Whereas Vinegar Syndrome's DOLEMITE offered up a bonus "boom mic" open-matte encode, THE HUMAN TORNADO includes an alternate German-dubbed version titled DER BASTARD (84:34) with the audio laid over a reconstruction using the HD master (the titles remain in English). While there is some novelty value in hearing Rudy Ray Moore dubbed in German, Vinegar Syndrome sadly did not have the German version subtitled to show how Moore's dialogue had to be adapted for translation (perhaps a few excerpts with subtitles might have been a more cost-effective choice). The shorter cut loses some footage here and there with the major deletion being Dolemite's visit to a club to ask MC Fletcher Weatherspoon about Hurricane Annie's whereabouts.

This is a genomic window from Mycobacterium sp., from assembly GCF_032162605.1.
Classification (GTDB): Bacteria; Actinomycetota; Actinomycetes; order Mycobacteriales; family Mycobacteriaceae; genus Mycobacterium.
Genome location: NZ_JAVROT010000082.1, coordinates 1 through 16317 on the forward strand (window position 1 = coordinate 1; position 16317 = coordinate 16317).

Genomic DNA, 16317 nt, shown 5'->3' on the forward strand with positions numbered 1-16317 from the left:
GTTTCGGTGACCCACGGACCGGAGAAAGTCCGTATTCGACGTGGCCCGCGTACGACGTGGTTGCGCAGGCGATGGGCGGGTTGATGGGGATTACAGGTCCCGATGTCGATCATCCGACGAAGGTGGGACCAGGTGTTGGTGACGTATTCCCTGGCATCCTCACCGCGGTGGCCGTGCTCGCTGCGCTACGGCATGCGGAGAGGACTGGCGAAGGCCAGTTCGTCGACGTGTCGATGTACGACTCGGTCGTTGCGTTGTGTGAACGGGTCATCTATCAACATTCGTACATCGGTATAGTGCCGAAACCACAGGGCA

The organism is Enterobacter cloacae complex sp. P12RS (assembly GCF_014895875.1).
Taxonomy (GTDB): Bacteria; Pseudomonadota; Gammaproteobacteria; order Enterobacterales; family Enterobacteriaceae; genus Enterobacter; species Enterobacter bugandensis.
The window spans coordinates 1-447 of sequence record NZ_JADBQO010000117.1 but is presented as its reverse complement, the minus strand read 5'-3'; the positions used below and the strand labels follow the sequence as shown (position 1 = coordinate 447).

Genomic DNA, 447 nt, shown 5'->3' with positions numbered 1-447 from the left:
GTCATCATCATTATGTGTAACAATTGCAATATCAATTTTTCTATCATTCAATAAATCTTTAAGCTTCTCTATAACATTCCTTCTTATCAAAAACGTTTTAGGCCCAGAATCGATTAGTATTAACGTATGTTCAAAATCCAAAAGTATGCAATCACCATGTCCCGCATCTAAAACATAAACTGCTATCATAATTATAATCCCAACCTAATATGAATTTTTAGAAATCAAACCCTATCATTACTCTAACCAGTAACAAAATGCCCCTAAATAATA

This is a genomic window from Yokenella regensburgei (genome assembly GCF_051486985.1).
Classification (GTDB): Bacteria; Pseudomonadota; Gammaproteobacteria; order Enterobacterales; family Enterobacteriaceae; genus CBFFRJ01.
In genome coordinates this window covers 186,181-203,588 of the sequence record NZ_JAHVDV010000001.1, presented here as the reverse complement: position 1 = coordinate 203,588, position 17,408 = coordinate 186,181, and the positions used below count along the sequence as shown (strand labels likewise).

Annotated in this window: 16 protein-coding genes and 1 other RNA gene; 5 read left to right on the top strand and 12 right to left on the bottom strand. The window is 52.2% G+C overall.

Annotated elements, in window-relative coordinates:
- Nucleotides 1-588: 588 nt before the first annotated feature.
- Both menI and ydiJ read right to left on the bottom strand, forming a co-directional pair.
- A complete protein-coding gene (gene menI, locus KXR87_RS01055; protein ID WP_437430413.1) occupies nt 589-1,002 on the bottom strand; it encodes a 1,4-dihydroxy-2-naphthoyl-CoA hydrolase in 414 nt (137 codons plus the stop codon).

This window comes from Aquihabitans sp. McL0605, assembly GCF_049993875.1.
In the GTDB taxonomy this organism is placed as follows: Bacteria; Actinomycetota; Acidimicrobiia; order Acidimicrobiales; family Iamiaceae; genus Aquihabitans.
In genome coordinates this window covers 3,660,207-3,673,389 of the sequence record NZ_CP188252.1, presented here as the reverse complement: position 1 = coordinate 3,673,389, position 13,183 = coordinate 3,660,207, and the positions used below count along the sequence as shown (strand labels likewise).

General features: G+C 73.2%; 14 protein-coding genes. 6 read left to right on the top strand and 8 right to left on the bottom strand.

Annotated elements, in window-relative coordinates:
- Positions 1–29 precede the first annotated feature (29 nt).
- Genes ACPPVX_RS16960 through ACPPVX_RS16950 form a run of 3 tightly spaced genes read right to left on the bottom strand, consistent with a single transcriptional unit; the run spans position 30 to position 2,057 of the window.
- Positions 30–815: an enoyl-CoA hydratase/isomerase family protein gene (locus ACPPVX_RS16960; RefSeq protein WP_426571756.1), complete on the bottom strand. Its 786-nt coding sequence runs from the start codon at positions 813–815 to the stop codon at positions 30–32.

Rudy Ray Moore biographer Mark Jason Murray heads another audio commentary with co-star Jimmy Lynch who played Queen Bee's club MC Mr. Motion. Lynch had a comedy album out at the time and Moore used him in a cameo in DOLEMITE and gave him a larger role here. He discusses his contributions to the film, including the opening titles (painted on glass in between the camera and the background), wardrobe, and sets. He also refutes Jones' claim that everything in the script was his, recalling that he, Roquemore, and Moore reworked the script on a daily basis to live up to the HUMAN TORNADO title (Lynch is credited with "special dialogue" although that may be his MC dialogue). Murry – who voices some skepticism when Lynch claims to have doubled for Moore during Dolemite's naked tumble down an ivy-covered hillside – points out the usages of the derelict Hotel Dunbar (where Moore was living rent free) for sets, asks Lynch about the identities of background performers and the whereabouts of unfamiliar locations, and reveals that the bankruptcy of Dimension Pictures effected the forward momentum of Moore's career (since he had made DOLEMITE off money from touring and the bigger budgeted HUMAN TORNADO from a combination of touring money and the profits of DOLEMITE).